Susan Edwards, “Defacing Muslim women: dialectical meanings of dress in the body politic” in R. Banaker (ed.), Rights in Context (Aldershot: Ashgate, 2010), 127-147
This collection offers a snapshot of how rights are debated and employed in public discourse to reshape legal and political relations at the beginning of the twenty-first century.
Professor Susan Edwards’ article opens Part II of the book, “The Challenges of Rights”. She examines the denial of the fundamental right of women to wear what they choose, focusing on (for example) headscarves, long dresses and face veils, which as innocuous items of dress become transformed in and by the identity of the wearer and the meaning fixed upon such items of clothing by the observer. She argues that although it is a protected right under the European Convention, most notably Article 9 which claims to protect the right to religious belief, women have been betrayed. She contests the overly crude observer’s narratives that binarise women’s motives for choice, and explores the multifaceted meanings such dress has for women themselves, through space and time. Professor Edwards’ analysis is informed by post-colonial critique, but is also located in the context of the recent upsurge of counter-terrorism legislation which has given rise to this particular twist in the recent xenophobia and vilification of particular targeted communities of women.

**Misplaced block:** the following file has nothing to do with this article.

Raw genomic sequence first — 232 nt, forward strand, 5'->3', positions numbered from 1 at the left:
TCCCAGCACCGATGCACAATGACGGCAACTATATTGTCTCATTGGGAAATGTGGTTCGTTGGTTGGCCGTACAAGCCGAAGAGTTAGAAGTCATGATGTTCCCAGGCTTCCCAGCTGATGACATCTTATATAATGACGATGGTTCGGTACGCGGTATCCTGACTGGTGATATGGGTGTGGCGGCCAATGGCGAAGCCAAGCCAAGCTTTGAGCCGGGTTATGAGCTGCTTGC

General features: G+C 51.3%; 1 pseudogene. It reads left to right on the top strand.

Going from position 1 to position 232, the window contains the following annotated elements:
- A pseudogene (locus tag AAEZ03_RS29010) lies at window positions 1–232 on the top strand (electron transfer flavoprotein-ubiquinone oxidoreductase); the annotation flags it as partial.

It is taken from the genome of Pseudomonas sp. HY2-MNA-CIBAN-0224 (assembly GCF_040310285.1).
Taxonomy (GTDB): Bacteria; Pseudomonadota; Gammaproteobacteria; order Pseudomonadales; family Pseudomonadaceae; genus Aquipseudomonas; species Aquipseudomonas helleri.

Read more about the book on the Ashgate website (external link).
Susan Edwards is a researcher and campaigner with degrees in both law and social sciences, and a barrister (Door Tenant, Clarendon Chambers, Temple, London). She is Dean of Law and Professor of Law at Buckingham, and editor of the Denning Law Journal.